You know that saying that goes something like “when your plumber starts to give you financial advice, it’s time to get out of the market…”?

Well, it’s beginning to feel a little like this with the buzz around “agile”. 

The agile movement can be traced back to the Agile Manifesto, which was formally released in 2001 and applied mostly to software product development – in fact, it just turned 21 this week! Agile is the latest buzz word that is now being applied to all types of businesses and processes. Which is, in itself, a good thing. There is a lot to be gained from creating a culture of agility. However, many organizations are still missing the point. I often see agile being used as a destination – when we “become agile” or “we are moving to agile”, or a way of working – “are we agile or waterfall?”

Agility is a frame of mind, it is a way of thinking and looking at the world. 

If we want to build flexible, nimble organizations, we need to start with the basics – how people think and behave. The newly published “Heart of Agile” simplifies the principles to these core activities: Collaborate, Deliver, Reflect, Improve.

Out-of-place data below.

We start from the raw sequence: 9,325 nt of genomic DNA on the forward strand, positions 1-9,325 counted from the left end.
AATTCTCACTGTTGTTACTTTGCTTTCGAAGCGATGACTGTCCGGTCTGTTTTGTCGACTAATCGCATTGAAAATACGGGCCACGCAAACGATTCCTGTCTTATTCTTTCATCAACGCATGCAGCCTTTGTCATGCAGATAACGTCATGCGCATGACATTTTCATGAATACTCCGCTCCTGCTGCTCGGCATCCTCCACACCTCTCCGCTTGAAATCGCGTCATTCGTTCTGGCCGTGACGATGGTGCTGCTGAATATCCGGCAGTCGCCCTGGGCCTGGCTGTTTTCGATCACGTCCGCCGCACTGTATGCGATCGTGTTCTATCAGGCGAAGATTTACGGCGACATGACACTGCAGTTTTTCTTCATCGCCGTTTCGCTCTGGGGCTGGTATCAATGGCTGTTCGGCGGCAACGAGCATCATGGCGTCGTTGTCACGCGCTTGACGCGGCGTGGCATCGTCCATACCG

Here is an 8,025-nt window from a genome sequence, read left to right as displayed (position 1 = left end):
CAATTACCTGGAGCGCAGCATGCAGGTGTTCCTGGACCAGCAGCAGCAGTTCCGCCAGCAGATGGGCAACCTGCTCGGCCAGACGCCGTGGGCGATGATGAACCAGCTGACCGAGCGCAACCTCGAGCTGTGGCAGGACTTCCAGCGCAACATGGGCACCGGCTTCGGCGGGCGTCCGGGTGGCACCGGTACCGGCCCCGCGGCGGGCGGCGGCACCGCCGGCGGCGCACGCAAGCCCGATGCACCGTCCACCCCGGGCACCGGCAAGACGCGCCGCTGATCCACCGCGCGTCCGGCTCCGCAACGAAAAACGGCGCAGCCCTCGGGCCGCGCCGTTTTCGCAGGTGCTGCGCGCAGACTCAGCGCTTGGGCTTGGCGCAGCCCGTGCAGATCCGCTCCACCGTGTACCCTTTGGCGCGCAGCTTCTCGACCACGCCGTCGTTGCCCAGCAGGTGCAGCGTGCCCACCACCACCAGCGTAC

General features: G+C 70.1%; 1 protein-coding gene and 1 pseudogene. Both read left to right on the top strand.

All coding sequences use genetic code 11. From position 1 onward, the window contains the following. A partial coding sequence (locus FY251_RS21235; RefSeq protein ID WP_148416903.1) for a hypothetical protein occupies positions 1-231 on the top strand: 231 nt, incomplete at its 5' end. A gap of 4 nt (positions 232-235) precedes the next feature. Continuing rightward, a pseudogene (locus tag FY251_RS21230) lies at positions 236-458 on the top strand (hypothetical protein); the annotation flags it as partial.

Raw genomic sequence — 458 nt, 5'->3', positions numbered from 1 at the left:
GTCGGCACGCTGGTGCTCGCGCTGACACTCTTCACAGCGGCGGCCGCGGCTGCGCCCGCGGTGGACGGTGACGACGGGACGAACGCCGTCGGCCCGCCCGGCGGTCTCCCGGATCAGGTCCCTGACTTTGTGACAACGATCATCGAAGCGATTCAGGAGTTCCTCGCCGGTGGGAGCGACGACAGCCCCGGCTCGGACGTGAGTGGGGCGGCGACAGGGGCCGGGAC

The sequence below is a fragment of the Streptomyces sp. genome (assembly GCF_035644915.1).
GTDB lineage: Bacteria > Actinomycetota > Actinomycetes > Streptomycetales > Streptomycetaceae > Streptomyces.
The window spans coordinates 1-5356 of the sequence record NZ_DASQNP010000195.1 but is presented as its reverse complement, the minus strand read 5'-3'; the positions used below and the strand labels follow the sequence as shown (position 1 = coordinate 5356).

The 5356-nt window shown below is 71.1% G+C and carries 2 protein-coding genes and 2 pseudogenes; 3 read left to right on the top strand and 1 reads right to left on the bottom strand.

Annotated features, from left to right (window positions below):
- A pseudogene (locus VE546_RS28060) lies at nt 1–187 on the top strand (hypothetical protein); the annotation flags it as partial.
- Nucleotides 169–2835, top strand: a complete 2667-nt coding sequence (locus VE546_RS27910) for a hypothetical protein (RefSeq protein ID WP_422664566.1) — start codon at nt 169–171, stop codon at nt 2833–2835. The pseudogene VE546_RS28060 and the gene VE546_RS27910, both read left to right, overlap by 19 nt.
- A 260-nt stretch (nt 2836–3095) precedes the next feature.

It is not a prescribed process or a methodology, although there are several methodologies and frameworks that are based on the principles of agility and the Agile Manifesto. 

Definition of Agility

Organizational agility describes the ability of the organization to respond to change. This McKinsey article, “Agility: It rhymes with stability”, describes how organizations can be stable and flexible at the same time. Agility does not mean accelerating the pace of work while throwing out the processes that ensure quality and stability. The article states that “truly agile organizations, paradoxically, learn to be both stable (resilient, reliable, and efficient) and dynamic (fast, nimble, and adaptive)”.

If you’d like to learn more about how to embed agility in your organization, check out this other article from McKinsey – “The Five Trademarks of Agile Organizations”.

The 5 trademarks are:

  1. Strategy – North Star embodied across the organization